Last November MindQuest Entertainment founder and CEO Keith Griffin triumphantly declared that his company's online spy game TerraQuest was the kind of game "adults play when they grow up." Alas, not enough of them did, because MindQuest today announced that the game had been stopped.
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Designed for Mac OS X and Windows using Shockwave and other technology, TerraQuest encouraged players to search for clues for a US$25,000 payout. In fact, a quarter of a million dollars was to be awarded to players by the end of six play periods. Players paid a one-time registration fee for the privilege.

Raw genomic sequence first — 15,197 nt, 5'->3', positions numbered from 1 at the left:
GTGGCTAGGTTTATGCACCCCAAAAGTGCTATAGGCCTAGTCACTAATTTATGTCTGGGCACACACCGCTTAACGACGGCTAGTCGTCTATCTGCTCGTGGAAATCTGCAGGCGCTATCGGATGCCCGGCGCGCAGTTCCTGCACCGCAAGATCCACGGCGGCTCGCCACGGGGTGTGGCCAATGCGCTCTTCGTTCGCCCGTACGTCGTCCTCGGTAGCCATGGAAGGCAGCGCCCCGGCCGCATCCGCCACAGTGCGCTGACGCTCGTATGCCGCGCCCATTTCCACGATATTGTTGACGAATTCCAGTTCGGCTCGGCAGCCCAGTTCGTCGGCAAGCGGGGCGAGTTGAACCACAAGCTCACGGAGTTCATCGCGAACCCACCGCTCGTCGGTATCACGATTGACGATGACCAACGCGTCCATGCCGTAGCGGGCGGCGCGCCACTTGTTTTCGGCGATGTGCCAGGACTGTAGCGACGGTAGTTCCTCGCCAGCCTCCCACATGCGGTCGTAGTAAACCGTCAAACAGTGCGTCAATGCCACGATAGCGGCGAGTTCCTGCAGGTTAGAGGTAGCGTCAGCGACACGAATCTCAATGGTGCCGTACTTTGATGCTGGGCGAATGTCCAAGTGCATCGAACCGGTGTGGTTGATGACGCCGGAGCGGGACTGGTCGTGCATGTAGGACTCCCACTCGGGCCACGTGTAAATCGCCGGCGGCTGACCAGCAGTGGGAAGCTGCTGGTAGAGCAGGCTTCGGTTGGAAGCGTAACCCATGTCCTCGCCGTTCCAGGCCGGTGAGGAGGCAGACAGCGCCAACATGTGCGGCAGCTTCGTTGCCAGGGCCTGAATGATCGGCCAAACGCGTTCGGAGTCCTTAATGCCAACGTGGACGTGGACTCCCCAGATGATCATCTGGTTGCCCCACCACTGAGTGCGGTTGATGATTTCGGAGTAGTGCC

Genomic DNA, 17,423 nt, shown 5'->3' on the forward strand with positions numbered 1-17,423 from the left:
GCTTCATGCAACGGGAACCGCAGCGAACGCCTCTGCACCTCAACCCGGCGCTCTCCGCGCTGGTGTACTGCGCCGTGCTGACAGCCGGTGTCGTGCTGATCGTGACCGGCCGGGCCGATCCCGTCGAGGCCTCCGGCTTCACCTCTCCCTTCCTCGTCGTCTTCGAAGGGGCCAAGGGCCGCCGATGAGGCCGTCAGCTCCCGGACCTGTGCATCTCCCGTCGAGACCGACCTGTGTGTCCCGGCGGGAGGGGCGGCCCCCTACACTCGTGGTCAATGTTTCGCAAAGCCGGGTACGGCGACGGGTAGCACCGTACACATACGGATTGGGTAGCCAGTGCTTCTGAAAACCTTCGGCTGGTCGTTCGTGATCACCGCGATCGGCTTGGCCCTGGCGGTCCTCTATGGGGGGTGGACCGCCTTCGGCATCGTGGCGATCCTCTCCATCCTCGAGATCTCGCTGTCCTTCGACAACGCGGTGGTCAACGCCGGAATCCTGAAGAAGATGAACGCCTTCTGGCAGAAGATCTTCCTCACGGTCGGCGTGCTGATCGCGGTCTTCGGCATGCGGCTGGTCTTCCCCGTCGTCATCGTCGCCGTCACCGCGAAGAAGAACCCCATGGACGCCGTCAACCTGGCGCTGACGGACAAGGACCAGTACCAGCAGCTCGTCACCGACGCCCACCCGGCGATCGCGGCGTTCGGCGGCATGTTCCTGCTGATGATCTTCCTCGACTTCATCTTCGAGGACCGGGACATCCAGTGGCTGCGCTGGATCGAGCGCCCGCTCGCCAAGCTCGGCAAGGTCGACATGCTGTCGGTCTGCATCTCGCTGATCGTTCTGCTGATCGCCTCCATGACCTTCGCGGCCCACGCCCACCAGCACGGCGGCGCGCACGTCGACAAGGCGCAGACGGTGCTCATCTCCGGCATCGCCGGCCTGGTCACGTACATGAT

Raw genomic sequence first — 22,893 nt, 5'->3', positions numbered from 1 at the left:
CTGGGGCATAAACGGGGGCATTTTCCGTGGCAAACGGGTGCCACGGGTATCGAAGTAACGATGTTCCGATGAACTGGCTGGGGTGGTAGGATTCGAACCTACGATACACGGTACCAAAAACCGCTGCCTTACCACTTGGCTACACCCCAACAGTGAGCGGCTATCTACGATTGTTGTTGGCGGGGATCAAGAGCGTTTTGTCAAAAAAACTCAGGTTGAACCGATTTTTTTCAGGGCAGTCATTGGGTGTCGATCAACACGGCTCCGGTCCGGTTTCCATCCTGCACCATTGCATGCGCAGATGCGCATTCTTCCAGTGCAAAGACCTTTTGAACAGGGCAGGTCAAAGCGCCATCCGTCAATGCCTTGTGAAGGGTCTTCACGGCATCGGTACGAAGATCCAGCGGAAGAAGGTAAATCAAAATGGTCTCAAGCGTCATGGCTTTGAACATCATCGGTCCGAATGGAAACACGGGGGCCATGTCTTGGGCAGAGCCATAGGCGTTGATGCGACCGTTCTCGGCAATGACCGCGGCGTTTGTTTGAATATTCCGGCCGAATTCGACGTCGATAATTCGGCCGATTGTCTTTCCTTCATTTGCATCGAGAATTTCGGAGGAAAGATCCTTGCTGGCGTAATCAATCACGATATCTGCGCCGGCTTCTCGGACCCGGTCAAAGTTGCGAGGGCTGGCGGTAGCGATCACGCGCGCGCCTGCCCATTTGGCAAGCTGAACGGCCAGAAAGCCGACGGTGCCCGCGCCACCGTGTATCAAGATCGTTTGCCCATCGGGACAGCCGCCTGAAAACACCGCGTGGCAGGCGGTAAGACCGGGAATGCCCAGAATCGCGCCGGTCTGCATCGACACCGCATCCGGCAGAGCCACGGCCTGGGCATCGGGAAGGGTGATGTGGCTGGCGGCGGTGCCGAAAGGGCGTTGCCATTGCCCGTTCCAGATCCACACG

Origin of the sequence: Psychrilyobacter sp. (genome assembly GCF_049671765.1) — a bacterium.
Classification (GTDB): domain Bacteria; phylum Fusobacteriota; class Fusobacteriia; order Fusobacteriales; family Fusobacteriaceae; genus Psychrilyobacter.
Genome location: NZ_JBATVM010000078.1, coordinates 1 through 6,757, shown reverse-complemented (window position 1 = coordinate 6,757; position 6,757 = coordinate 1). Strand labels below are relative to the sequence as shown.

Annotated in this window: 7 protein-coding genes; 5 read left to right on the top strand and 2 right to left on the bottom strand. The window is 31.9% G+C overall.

Although MindQuest made it clear at the outset in an interview with MacCentral that the prize money was funded from sources other than direct registration fees, they couldn't keep the ball rolling long enough to make it work.
"There is simply not enough participation in the experience to keep this version of TerraQuest going," said the company in a statement.
MindQuest plans to take the feedback of users and editors who reviewed the game to modify its "structural part," and hopes to revisit the concept in the future.
Players who participated in TerraQuest won't be out a dime, however: MindQuest Entertainment noted that all registration fees and charges for "express clues" will be refunded in full to each player. The winner of the first game period -- Roland Spencer -- will get his $25,000 payout as promised.
This story, "Grown ups not ready after all: TerraQuest game axed" was originally published by PCWorld.